TTLA Pharmaceutical & Medical Device Seminar | April 3-4 | Royal Sonesta, Houston
In April 2014, something BIG is coming to TTLA! Planning is underway, and the 2nd Annual TTLA Pharmaceutical & Medical Device Seminar will be bigger and better than ever. You wont want to miss this sell-out seminar with its lineup of in-demand topics, storied speakers and unparalleled insight. Watch your e-mail for more information coming soon and save the date: April 3-4 in Houston. Think BIG. Think TTLA PMD.
Lawsuit Claims Company Fired Woman After Learning She Has Cancer
A Chicago woman has filed a lawsuit against her former employer who fired her after learning that she had cancer. According to the disability discrimination lawsuit, the plaintiff's employer of four years terminated her from her job after she requested time off due to having stage three esophageal cancer. In a private meeting with her supervisor, the plaintiff was encouraged to resign and offered six months of COBRA to help with her health care expenses. She was then fired by the company. The plaintiff recently had surgery and is scheduled to check out of the hospital this week.
Carol Kuruvilla, New York Daily News 01/30/2014
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Suit Filed After Police Break Teenager's Arm
The family of a Rotterdam, New York teen whose arm was broken by police officers has filed a lawsuit seeking damages in excess of $1 million. The teenager has been diagnosed with multiple emotional disorders, including Tourette syndrome, anxiety disorder, bipolar disorder and pervasive developmental disorder. He was being forced off of a school bus by police officers when his arm was broken. The lawsuit alleges that the police officers used excessive force when they "proceeded with significant force to break the arm between the shoulder blade and elbow, creating a displaced fracture." The lawsuit seeks damages for a fractured humerus, possible nerve damage, medical expenses and pain and suffering.
Paul Grondahl, Albany Times Union 01/31/2014
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Billion-Dollar Pipeline Trial Taking Shape as a Nasty Divorce case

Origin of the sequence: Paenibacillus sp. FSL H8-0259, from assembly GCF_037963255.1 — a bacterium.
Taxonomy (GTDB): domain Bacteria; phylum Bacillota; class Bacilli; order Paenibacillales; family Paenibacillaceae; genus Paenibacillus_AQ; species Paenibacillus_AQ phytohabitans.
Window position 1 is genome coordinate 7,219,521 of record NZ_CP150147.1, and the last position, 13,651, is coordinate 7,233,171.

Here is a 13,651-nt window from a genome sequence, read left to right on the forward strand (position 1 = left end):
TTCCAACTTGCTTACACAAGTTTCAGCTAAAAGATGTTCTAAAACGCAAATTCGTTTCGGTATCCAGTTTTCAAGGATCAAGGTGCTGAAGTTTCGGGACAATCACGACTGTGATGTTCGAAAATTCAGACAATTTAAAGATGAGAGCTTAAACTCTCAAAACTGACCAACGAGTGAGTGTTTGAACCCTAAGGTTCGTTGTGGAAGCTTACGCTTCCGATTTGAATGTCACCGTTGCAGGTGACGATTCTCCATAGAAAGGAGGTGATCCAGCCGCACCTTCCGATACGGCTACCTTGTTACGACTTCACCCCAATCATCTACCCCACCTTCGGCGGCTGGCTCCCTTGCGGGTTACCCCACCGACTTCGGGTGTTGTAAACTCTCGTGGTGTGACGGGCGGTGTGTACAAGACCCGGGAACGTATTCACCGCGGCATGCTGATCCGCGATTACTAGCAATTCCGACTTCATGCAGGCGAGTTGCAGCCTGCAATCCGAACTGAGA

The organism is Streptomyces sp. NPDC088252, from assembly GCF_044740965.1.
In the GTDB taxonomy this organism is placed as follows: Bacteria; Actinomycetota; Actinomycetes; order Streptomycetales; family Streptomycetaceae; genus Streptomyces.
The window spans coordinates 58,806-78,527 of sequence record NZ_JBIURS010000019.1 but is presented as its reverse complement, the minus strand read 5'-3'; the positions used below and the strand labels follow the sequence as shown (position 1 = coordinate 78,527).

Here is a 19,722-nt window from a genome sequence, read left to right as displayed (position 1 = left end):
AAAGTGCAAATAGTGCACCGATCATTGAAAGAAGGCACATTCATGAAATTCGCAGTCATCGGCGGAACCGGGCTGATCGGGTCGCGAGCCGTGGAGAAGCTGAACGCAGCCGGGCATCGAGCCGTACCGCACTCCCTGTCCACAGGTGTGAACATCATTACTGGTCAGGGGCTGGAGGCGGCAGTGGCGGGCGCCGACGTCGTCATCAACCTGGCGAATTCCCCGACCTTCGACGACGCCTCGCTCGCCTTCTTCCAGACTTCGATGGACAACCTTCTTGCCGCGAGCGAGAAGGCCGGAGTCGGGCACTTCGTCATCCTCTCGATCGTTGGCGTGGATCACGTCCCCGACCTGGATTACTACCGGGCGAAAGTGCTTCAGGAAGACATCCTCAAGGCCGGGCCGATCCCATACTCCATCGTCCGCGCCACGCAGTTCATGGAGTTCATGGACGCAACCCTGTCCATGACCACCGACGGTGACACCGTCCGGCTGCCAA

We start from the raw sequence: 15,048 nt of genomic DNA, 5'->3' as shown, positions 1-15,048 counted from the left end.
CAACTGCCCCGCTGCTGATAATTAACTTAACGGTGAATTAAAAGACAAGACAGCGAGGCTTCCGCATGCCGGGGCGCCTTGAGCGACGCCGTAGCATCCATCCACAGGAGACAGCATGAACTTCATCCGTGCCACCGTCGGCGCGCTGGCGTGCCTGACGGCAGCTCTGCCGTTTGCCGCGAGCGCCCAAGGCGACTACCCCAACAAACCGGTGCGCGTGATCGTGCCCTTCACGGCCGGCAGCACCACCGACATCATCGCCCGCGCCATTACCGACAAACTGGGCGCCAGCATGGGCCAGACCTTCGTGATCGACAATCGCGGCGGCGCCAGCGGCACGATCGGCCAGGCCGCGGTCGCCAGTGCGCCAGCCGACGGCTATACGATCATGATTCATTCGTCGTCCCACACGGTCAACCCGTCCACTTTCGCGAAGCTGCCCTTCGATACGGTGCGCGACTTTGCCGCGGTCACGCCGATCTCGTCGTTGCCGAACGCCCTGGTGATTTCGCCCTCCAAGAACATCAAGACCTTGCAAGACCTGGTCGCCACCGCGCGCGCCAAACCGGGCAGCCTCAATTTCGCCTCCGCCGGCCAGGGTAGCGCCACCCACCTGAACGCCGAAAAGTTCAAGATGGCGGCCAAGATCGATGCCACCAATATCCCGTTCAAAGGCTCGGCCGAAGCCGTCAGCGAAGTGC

The billion-dollar legal battle between three oil and gas giants ” Energy Transfer Partners, Enterprise Products and Enbridge ” is only a few days old, but it already resembles a nasty, bitter divorce caused by a lovers triangle. At the heart of the dispute is whether ETP and Enterprise legally formed a partnership in 2011 when the two energy corporations tried to form a pipeline that would transport oil from Cushing, Okla., to Houston.
Mark Curriden, Texas Lawbook, The Dallas Morning News 02/03/2014
Read Article: The Dallas Morning News
Dominos Delivery Workers Settle Suit for $1.3 Million
Two bicycle deliverymen sued the Dominos franchisee that employed them, accusing it of minimum wage and overtime violations. Eventually, dozens of delivery workers joined the lawsuit, and their lawyers announced on Friday that the Dominos franchisee, DPNY Inc., had agreed to pay $1.28 million to 61 workers to settle the claims. The awards will range from $61,300 to $400 per delivery person, depending on how long each worked for DPNY, which owns four Dominos in Manhattan.
STEVEN GREENHOUSE, The New York Times 02/03/2014
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West Blast Makes List of Texas Lawmaker Priorities
The West fertilizer blast that killed 15 people will face more scrutiny over the next year from lawmakers who could strengthen state regulations surrounding chemical facility safety and inspections, according to a list of House priorities released Friday. Republican House Speaker Joe Straus also directed a review of first responders in rural areas dependent on volunteer units such as in West, where most of the victims who rushed toward the April 17 blast at West Fertilizer Co. were volunteer firefighters. More permitting for chemical facilities, however, won't likely come in the aftermath of one of the deadliest U.S. plant explosions in recent years.
PAUL J. WEBER, AP, Austin American Statesman 02/03/2014
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Report: Orders to Watch Patient Not Recorded
Nurses at a San Francisco hospital "inadvertently discontinued" a doctor's orders to have a staff member maintain a constant watch on a patient who ended up leaving her room and was found dead in a locked emergency stairwell 17 days later, California public health inspectors found. A report the inspectors prepared for the federal Centers for Medicare and Medicaid Services states that Lynne Spalding was considered an "elopement" risk from the time she was admitted to San Francisco General Hospital for a bladder infection, sepsis, unexplained weight loss and disorientation.
Associated Press, San Francisco Chronicle 02/03/2014
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Noncompete Contracts Being Challenged
Once restricted to the executive suite, noncompete agreements are making their way down the corporate ladder. The increase in popularity stems in large part from a series of Texas Supreme Court rulings that made noncompete agreements easier to enforce an employment lawyer who specializes in such agreements. The courts are handling the crush by focusing on whether the contracts are reasonable in how they limit the scope of activity, the geographic area and the amount of time people are bound by the contract.
L.M. Sixel, Houston Chronicle 02/03/2014
Read Article: Houston Chronicle